Wednesday, December 21, 2005

Why We Need the WTO

Thou protest too much

You cant help but feel for those who lose their traditional ways of life through free trade, so right on schedule, along with the trade talks come the anti-free trade protests. It can be said, and is said by the protestors, that material wealth over sustaining tradition is not a good thing. However, the world does indeed have many poor, those who starve, without access to water, and who die of treatable desease because the world does not distribute its resources in the most efficient manner. It is self-evident that trade is how things get distributed.

The World Trade Organization (WTO), despite its shortcomings - all institutions as do all people have shortcomings, it is part of our human condition - provides a necessary role to helping the world's poor. This necessary role is providing a check on abuse of sovereign power. The nation-state, and the political processes which determine how the nation-state behaves, are by definition ruled by special interests who control how the rules of the game are played. Free trade is just that, free. State power is just that, coercive.

This is true whether the state is a dictatorship, a benign kingdom, a democracy. The state picks winners and losers through its trade policies, granting favors to some (the well-informed and well-connected) to the detriment of everyone else. The WTO provides a forum for those hurt through the political distortions of trade to bring grievances. Without this check on political power the endgame would be less beneficial, and less hopeful, to all.

The trade problem is not the WTO's "fault". The best way to protest is to use your own economic resources to freely buy things (or avoid things) which support (or destroy) the values you believe in. This is the way resources are distributed and the way the poor get rich, or at least enough to eat.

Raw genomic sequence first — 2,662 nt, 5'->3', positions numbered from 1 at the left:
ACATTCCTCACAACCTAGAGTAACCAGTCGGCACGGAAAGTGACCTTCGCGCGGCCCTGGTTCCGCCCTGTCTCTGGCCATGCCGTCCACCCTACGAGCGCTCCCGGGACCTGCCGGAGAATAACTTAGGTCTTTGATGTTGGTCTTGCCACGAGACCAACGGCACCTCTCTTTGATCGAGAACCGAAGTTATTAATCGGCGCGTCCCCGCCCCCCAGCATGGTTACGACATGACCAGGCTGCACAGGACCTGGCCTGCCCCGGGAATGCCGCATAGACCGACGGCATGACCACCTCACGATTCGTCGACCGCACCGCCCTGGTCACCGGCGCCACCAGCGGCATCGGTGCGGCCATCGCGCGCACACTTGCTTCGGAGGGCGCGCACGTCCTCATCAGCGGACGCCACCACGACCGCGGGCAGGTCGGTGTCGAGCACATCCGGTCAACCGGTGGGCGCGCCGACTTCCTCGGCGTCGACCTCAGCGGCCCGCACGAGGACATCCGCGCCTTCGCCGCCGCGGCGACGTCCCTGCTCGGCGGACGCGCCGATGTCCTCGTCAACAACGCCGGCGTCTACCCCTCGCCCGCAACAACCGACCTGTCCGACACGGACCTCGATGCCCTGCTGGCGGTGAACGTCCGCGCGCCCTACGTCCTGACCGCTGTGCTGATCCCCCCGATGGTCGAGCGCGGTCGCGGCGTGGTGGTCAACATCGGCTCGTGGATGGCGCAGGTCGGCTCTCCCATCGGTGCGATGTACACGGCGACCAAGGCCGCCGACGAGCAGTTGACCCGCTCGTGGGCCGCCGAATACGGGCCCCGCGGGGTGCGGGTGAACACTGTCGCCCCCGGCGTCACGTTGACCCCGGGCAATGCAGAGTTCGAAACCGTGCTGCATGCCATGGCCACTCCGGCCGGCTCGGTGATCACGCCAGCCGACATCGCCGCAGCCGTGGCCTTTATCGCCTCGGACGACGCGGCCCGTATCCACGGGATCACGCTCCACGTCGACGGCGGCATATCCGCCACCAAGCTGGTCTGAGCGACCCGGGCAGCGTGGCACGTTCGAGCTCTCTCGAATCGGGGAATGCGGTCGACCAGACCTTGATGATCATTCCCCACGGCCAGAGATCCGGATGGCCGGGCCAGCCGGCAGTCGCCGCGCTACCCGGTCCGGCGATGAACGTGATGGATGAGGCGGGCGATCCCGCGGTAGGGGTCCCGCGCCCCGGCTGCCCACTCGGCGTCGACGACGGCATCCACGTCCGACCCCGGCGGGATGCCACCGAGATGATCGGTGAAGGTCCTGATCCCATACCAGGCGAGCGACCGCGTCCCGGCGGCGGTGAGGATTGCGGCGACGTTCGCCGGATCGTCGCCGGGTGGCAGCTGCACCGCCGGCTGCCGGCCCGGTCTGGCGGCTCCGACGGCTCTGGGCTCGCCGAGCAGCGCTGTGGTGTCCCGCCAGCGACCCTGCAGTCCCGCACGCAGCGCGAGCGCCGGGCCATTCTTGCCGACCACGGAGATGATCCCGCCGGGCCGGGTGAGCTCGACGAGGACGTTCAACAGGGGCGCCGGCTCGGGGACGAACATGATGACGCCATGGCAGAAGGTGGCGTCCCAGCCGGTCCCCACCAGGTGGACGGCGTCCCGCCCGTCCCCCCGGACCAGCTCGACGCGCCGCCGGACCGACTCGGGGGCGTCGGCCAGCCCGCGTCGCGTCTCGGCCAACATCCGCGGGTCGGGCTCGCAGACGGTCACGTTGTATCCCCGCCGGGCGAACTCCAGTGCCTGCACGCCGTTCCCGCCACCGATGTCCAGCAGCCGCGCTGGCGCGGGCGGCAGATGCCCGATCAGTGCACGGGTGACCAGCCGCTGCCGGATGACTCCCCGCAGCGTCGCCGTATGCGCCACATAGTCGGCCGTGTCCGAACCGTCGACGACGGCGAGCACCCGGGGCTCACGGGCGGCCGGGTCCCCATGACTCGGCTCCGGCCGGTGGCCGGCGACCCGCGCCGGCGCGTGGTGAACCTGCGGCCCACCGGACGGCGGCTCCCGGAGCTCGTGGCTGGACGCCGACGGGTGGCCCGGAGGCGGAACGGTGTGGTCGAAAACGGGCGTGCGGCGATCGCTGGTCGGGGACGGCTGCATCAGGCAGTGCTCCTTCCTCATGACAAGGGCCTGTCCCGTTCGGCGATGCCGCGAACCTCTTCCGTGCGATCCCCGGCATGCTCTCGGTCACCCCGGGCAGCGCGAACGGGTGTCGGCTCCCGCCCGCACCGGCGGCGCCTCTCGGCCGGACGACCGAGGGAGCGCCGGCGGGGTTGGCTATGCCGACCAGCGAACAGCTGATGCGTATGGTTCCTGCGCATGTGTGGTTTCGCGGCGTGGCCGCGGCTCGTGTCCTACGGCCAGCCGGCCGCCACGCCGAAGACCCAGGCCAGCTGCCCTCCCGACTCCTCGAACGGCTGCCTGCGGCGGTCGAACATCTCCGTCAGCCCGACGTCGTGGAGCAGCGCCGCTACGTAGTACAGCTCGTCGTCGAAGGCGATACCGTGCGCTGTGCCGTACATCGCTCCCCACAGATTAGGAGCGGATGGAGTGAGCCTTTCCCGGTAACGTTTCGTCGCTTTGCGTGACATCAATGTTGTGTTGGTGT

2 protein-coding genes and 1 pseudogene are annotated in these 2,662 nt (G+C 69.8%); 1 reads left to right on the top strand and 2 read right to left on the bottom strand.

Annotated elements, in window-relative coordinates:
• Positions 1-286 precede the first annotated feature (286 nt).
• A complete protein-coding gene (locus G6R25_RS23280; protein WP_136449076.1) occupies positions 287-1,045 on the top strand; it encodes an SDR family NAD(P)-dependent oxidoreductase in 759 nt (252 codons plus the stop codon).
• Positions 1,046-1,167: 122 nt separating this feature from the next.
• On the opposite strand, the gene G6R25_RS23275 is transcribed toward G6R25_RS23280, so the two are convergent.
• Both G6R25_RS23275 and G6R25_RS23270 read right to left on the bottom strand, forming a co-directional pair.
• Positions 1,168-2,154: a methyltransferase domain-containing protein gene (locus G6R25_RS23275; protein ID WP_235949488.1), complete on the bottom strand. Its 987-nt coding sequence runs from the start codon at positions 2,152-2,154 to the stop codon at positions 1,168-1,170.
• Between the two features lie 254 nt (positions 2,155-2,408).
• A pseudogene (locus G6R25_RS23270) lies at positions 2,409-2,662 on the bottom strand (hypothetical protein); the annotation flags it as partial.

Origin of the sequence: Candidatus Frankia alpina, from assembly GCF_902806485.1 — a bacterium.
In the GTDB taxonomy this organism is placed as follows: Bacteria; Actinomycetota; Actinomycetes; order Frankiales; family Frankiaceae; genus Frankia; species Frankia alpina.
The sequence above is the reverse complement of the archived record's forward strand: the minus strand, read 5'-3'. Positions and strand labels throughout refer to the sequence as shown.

Compared to 200 years ago most people are living longer, healthier lives. (Whether or not this translates to more honest, caring, happy and spiritually rewarding lives is a different question). This has been through 'globalization' (the overused emotion-triggering phrase for trade). Trade is how cultures, languages, societies and inventions were created in the first place. Why stop now?

There has been much written about the World Bank's downward estimate of how many poor will be lifted out of poverty from the Doha round of trade talks. If you read the fine print, this downward estimate is due to the Bank thinking that trade will not be liberalized as much as it had thought. "Modern" countries wont cut their farm subsidies and barriers and "modernizing" countries wont open their protectionist borders to products from abroad in misguided attempts to protect domestic industry. These dogmatic, political special-interest group, barriers to trade is what is harming the world's poor and this is what should be protested.

Lastly the political maneuvorings around trade are is wrong to trade opening of this barrier for that. If a country (USA leadership anyone?) would unilaterally open its borders to trade the cheaper goods would benefit both the manufacturors and the consumers within that country, as well as set the example to its trading partners. It is for politician self-interest that countries do not open borders unilaterally. Again, this is what should be protested, not trade itself.